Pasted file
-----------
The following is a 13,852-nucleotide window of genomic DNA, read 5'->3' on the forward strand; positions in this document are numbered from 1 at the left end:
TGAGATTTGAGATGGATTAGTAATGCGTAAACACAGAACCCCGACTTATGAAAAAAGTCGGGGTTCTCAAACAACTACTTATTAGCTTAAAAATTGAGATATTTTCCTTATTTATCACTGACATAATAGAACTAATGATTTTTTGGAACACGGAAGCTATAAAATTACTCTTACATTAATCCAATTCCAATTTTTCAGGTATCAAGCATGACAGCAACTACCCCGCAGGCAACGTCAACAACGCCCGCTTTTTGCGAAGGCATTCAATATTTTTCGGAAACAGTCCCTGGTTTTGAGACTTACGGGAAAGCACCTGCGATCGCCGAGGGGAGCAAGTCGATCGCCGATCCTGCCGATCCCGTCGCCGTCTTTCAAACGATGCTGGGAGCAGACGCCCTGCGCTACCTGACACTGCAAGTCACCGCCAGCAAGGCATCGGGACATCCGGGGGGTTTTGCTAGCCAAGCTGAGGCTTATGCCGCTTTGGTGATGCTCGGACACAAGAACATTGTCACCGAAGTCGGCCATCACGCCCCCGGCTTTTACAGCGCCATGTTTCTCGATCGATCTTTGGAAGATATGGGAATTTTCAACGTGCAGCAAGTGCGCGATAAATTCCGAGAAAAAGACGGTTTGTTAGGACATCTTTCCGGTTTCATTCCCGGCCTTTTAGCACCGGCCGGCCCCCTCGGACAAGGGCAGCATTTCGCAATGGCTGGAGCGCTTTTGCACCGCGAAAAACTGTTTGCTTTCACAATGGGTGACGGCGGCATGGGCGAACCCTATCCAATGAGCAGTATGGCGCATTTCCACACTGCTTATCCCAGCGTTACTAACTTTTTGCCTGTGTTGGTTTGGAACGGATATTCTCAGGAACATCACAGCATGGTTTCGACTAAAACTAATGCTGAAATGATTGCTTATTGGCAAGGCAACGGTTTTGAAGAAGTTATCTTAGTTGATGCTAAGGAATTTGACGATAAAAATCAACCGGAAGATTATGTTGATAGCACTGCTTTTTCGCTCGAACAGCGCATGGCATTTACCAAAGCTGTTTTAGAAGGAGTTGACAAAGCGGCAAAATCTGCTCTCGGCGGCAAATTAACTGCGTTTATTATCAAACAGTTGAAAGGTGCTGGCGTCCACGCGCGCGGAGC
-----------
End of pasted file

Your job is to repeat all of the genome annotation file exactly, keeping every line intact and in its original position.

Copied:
The following is a 13,852-nucleotide window of genomic DNA, read 5'->3' on the forward strand; positions in this document are numbered from 1 at the left end:
TGAGATTTGAGATGGATTAGTAATGCGTAAACACAGAACCCCGACTTATGAAAAAAGTCGGGGTTCTCAAACAACTACTTATTAGCTTAAAAATTGAGATATTTTCCTTATTTATCACTGACATAATAGAACTAATGATTTTTTGGAACACGGAAGCTATAAAATTACTCTTACATTAATCCAATTCCAATTTTTCAGGTATCAAGCATGACAGCAACTACCCCGCAGGCAACGTCAACAACGCCCGCTTTTTGCGAAGGCATTCAATATTTTTCGGAAACAGTCCCTGGTTTTGAGACTTACGGGAAAGCACCTGCGATCGCCGAGGGGAGCAAGTCGATCGCCGATCCTGCCGATCCCGTCGCCGTCTTTCAAACGATGCTGGGAGCAGACGCCCTGCGCTACCTGACACTGCAAGTCACCGCCAGCAAGGCATCGGGACATCCGGGGGGTTTTGCTAGCCAAGCTGAGGCTTATGCCGCTTTGGTGATGCTCGGACACAAGAACATTGTCACCGAAGTCGGCCATCACGCCCCCGGCTTTTACAGCGCCATGTTTCTCGATCGATCTTTGGAAGATATGGGAATTTTCAACGTGCAGCAAGTGCGCGATAAATTCCGAGAAAAAGACGGTTTGTTAGGACATCTTTCCGGTTTCATTCCCGGCCTTTTAGCACCGGCCGGCCCCCTCGGACAAGGGCAGCATTTCGCAATGGCTGGAGCGCTTTTGCACCGCGAAAAACTGTTTGCTTTCACAATGGGTGACGGCGGCATGGGCGAACCCTATCCAATGAGCAGTATGGCGCATTTCCACACTGCTTATCCCAGCGTTACTAACTTTTTGCCTGTGTTGGTTTGGAACGGATATTCTCAGGAACATCACAGCATGGTTTCGACTAAAACTAATGCTGAAATGATTGCTTATTGGCAAGGCAACGGTTTTGAAGAAGTTATCTTAGTTGATGCTAAGGAATTTGACGATAAAAATCAACCGGAAGATTATGTTGATAGCACTGCTTTTTCGCTCGAACAGCGCATGGCATTTACCAAAGCTGTTTTAGAAGGAGTTGACAAAGCGGCAAAATCTGCTCTCGGCGGCAAATTAACTGCGTTTATTATCAAACAGTTGAAAGGTGCTGGCGTCCACGCGCGCGGAGC